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Meghan McCain responds to Twitter user who tried to shame her for publicly grieving her father on Christmas

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There’s no wrong way to grieve, but according to one Twitter troll, it’s something that should be done in private.

Meghan McCain, who has been outspoken about mourning the late Sen. John McCain, R-Ariz., shared a tribute to her father on Twitter on Christmas Eve.

For many users, it served as a reminder that we’re not so different. “We rarely see [eye to eye] on things. However, this is beautiful,” one person shared, “I lost my Dad not too long ago and I still send him well wishes and happy birthdays.”

Meghan McCain responded to a person telling her to grieve in private on Twitter. (Photo by Heidi Gutman/ABC via Getty Images)
Meghan McCain responded to a person telling her to grieve in private on Twitter. (Photo by Heidi Gutman/ABC via Getty Images)

Another Twitter user who lost her mother to cancer three years ago wrote, “Thank you for sharing, understand, and letting the world know that we are not alone.”

One person, however, had the hot take that grieving should be done behind closed doors.

The ignorant suggestion didn’t faze McCain, but she did use it as a moment to acknowledge her plans in 2019 — to “destigmatize talking about grief, death and cancer.”

“My father shared his life in public, I share it in death,” she wrote. “To all of you out there missing a loved one tonight — you are not alone.”

McCain has often shared tributes to her father on social media, recently on Thanksgiving, which was the senator’s favorite holiday. “Happy Thanksgiving Dad, wherever you are. I miss you terribly,” she wrote at the time.

Just before the holiday, McCain shared, “I want to tell you about everything and get your opinion on everything — just like we used to do. I don’t know how you go from talking to someone seven times a day to never. Thank you for always, always being on my team and for being my best friend. I love you forever.”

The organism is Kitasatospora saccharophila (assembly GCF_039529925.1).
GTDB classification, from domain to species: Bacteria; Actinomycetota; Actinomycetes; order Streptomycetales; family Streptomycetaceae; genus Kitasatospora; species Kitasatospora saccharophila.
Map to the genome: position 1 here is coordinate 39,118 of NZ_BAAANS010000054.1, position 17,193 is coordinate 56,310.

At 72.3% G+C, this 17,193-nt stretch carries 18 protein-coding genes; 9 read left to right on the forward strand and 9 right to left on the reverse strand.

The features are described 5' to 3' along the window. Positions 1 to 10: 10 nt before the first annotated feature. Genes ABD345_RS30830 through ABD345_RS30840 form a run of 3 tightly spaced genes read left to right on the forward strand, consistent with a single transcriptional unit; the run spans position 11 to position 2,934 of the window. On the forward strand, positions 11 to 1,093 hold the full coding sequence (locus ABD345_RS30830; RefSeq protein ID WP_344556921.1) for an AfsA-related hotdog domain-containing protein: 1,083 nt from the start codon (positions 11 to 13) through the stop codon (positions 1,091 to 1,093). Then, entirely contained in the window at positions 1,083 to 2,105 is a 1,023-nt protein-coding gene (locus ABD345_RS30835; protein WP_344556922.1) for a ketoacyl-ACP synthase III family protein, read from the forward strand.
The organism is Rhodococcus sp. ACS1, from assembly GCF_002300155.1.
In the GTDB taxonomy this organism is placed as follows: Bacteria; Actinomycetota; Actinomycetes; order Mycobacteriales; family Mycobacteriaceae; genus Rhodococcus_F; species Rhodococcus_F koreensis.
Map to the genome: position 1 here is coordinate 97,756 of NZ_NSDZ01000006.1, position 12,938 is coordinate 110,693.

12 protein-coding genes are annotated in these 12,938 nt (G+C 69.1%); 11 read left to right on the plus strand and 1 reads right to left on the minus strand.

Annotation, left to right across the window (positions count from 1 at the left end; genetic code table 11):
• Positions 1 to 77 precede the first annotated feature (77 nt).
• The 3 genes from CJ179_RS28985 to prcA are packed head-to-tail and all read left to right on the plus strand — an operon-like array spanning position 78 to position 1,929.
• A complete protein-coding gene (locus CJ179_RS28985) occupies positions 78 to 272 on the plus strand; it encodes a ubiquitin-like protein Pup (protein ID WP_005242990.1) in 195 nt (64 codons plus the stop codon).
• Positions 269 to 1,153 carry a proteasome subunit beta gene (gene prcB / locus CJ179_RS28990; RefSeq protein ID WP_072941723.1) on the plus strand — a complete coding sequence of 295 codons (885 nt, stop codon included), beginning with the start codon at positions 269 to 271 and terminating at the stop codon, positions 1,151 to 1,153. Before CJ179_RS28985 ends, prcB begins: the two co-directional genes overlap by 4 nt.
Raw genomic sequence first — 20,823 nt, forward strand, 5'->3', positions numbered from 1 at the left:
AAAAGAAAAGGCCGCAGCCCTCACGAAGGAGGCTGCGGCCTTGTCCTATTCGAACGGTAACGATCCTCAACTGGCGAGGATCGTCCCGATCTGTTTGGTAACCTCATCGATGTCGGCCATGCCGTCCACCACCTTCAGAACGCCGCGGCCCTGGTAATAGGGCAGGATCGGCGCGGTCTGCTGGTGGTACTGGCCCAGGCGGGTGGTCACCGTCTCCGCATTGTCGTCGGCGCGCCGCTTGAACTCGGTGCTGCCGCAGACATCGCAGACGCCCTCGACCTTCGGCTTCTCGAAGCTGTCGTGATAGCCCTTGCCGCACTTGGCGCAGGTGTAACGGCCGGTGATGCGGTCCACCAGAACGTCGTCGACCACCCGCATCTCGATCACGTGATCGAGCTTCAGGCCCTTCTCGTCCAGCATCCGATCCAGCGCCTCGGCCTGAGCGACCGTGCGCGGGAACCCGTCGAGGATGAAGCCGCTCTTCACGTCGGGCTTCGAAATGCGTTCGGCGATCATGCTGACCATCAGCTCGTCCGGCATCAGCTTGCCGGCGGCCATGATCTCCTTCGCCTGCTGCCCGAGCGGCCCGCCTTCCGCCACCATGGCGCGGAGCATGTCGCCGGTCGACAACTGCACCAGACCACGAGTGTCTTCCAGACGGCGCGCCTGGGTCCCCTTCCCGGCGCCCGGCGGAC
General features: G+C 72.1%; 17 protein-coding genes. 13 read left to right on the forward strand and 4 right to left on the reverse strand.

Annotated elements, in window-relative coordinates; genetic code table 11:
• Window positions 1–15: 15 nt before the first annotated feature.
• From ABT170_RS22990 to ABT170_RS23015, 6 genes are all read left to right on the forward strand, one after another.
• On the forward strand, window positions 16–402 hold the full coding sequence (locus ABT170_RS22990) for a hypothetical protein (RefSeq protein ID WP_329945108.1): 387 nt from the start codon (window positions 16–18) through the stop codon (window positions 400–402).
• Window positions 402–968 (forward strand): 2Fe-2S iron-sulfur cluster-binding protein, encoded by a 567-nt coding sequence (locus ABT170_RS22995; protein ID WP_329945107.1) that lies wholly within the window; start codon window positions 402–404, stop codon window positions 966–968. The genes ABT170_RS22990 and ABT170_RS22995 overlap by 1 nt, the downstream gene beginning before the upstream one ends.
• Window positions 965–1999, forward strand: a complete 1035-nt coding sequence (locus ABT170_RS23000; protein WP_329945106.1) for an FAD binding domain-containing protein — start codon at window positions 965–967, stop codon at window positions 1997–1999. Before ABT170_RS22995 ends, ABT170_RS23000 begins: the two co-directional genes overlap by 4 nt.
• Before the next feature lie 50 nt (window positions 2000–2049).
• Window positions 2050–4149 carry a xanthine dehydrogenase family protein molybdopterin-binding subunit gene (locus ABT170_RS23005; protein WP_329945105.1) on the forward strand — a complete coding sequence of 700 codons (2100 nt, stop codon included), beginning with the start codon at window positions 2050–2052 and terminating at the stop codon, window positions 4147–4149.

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84 days without you. You used to get up early in the morning and go get us all Starbucks in town in the Cottonwood Safeway and then come home and make eggs and bacon. You always had a giant venti cappuccino. We would eat on the porch and talk about life and politics while you read the newspaper and watched out for the hawks to fly by. I want to tell you about everything and get your opinion on everything – just like we used to do. I don’t know how you go from talking to someone seven times a day to never. It is still so indescribably surreal to go through the motions of life without sharing all of it with you – like some awful parallel universe I fell into. The pain of missing you and the grief that comes with it continues to be sharp and primal. Some waves are more intense than others but they come every day relentlessly. Stay with me. Stay with me. Stay with me. I fight on because that is what you told me I had to do and demanded of me. I know you made me so tough and strong with the intensity that only you could have purposefully – and for that I am the most grateful. You raised me “Don’t let the bastards grind you down” you always said. Thank you for always, always being on my team and for being my best friend. I love you forever. To anyone else in my place or those who are not – I wish we wouldn’t put time limits or rules on grief, we all do it differently in different ways. I shared my father on social media while he was here (and he loved it) and I choose to continue sharing him now that he is not. There’s always the unfollow button if recognizing the impact of death and loss makes anyone uncomfortable. ♥️

A post shared by Meghan McCain (@meghanmccain) on Nov 18, 2018 at 2:53pm PST

This Dec. 25 was McCain’s first Christmas without her father, who passed away on Aug. 25, 2018, after battling glioblastoma, an aggressive form of brain cancer.

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